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Indicator

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Indicator

Postby negativefx14 » Sun Jan 13, 2008 1:54 am

I need a chemical indicator that will tell me when photorespiration occured, such as a chemical that will change colors when Phosphoglycolate or 3-phosphoglycerate comes about.
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Postby MichaelXY » Sun Jan 13, 2008 2:20 am

Mr. Mistery suggested that you use Barium Hydroxide BaOH. Is this hard to come by?
I wonder if you could leave a vile of water in your test setup and use litmus paper to test the acid level changes of the water over time. I am sure Mr. Mistery will smack me for such a suggestion, so I am going to put on my anti mod helmet :)
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Postby negativefx14 » Sun Jan 13, 2008 2:29 am

I am not seeing how tha'd work...

Could you explain.

Im actually testing to see if photorespiration occured.
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Postby MichaelXY » Sun Jan 13, 2008 2:46 am

Well I am assuming that you are looking for a change in CO2 levels. Since CO2 is an acid, you could take a neutral pH substance like H2O and monitor its acid level using litmus paper--which can be purchased easily. As for the water I would use distilled water. I think the CO2 would react with the water and give you an indication by reading pH. More CO2 more acid. Lower pH = more acid.
Ok maybe you should wait for better suggestions like from Mistery.
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Postby negativefx14 » Sun Jan 13, 2008 3:10 am

Sorry, but that doesnt really help me at all, thanks for the effort though.

It could be my answer, but im not seeing how CO2 does anything with Phosphoglycolate or 3-phosphoglycerate.
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Postby mith » Sun Jan 13, 2008 3:31 am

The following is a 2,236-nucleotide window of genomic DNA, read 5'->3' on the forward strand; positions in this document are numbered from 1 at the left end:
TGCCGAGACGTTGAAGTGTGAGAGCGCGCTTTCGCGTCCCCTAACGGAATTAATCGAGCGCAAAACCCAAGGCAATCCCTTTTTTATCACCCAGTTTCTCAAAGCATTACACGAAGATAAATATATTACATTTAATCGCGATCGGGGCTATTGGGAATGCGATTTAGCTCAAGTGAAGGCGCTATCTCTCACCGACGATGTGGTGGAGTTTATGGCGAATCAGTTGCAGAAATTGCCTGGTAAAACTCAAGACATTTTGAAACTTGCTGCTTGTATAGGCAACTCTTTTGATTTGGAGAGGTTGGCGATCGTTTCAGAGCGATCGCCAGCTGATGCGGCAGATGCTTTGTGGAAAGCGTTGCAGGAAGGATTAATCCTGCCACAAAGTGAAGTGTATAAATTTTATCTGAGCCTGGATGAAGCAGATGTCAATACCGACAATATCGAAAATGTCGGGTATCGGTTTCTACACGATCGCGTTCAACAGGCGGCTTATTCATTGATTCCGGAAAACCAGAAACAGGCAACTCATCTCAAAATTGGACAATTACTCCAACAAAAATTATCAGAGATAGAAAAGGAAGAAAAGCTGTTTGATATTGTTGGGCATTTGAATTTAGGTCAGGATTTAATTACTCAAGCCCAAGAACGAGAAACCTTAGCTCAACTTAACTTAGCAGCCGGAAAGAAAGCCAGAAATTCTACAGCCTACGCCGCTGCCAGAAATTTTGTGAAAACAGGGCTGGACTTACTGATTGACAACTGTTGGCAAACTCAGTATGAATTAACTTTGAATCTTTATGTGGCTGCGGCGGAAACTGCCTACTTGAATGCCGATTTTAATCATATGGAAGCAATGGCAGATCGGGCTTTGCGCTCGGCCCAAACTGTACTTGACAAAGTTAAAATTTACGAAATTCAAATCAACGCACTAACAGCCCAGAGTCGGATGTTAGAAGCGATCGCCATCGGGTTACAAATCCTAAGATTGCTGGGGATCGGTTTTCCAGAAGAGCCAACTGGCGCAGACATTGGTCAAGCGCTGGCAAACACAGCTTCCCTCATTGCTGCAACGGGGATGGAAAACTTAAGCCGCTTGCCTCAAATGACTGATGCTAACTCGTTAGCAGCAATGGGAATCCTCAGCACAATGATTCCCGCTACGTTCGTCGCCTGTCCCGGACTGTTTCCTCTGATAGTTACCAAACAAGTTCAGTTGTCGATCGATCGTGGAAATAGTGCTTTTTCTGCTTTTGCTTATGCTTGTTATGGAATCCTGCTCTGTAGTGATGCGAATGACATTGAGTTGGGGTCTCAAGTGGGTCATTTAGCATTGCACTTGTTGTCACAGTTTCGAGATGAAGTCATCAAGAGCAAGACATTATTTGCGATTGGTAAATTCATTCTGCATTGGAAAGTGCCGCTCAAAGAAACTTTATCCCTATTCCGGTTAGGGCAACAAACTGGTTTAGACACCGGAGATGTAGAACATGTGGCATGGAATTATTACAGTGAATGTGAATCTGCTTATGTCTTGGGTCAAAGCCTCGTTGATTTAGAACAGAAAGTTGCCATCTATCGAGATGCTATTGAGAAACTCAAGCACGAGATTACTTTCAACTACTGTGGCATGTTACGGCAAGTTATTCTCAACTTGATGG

Barium hydroxide is used for the titration(measurement) of weak acids, however the question here is for detection of photorespiration or how much oxygen is being used in a reaction with rubisco.
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Postby negativefx14 » Sun Jan 13, 2008 3:59 am

Ok, Ive figured it out. Since ammonia is a waste product of photorespiration, ill simply test for that, and if its presnt, photorespiration occured.

So I use nesslers reagent to test for ammonia.

But thank you guys very much for your help.
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Postby mith » Sun Jan 13, 2008 5:45 am

only problem with this is you'll also need to identify the other routes that ammonia can go, does it get taken up metabolically? Does it degrade? Do other processes also contribute to ammonia concentrations?
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Postby negativefx14 » Sun Jan 13, 2008 2:37 pm

This is true.

This lab design is killing me.

There are too many variables to controll with plants and too many to control with gases:(
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Postby MrMistery » Sun Jan 13, 2008 3:59 pm

sorry i misunderstood your experiment. I thought you were using different plants to test for intensity of photorespiration.
My best guess for doing this would be to take the same plant and place it media with increasing temperature. If it is a C3 plant(if it's C4 or CAM the experiment does not really make sense) when the temperature exceeds 25 degrees there will be a decrease in the intensity of photosynthesis(you can measure that by measuring the amount of CO2 as i said). This decrease in photosynthesis is actually an increase in photorespiration and can be plotted accordingly.
However, this is OK if you know what is causing it. Because the only conclusion you can draw from there is that photosynthesis decreases at high temperature. If you want to indicate clearly that photorespiration occured, then you will need to use a radioactive Oxigen isotope and track it through the cloroplast and peroxisome.
However, while the former can be easily done in any college lab, the latter needs ultrasecure conditions to make sure the scientist doesn't get cancer.
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Postby negativefx14 » Sun Jan 13, 2008 4:04 pm

Thank you MrMistery, you've been a big help on both of my topics.
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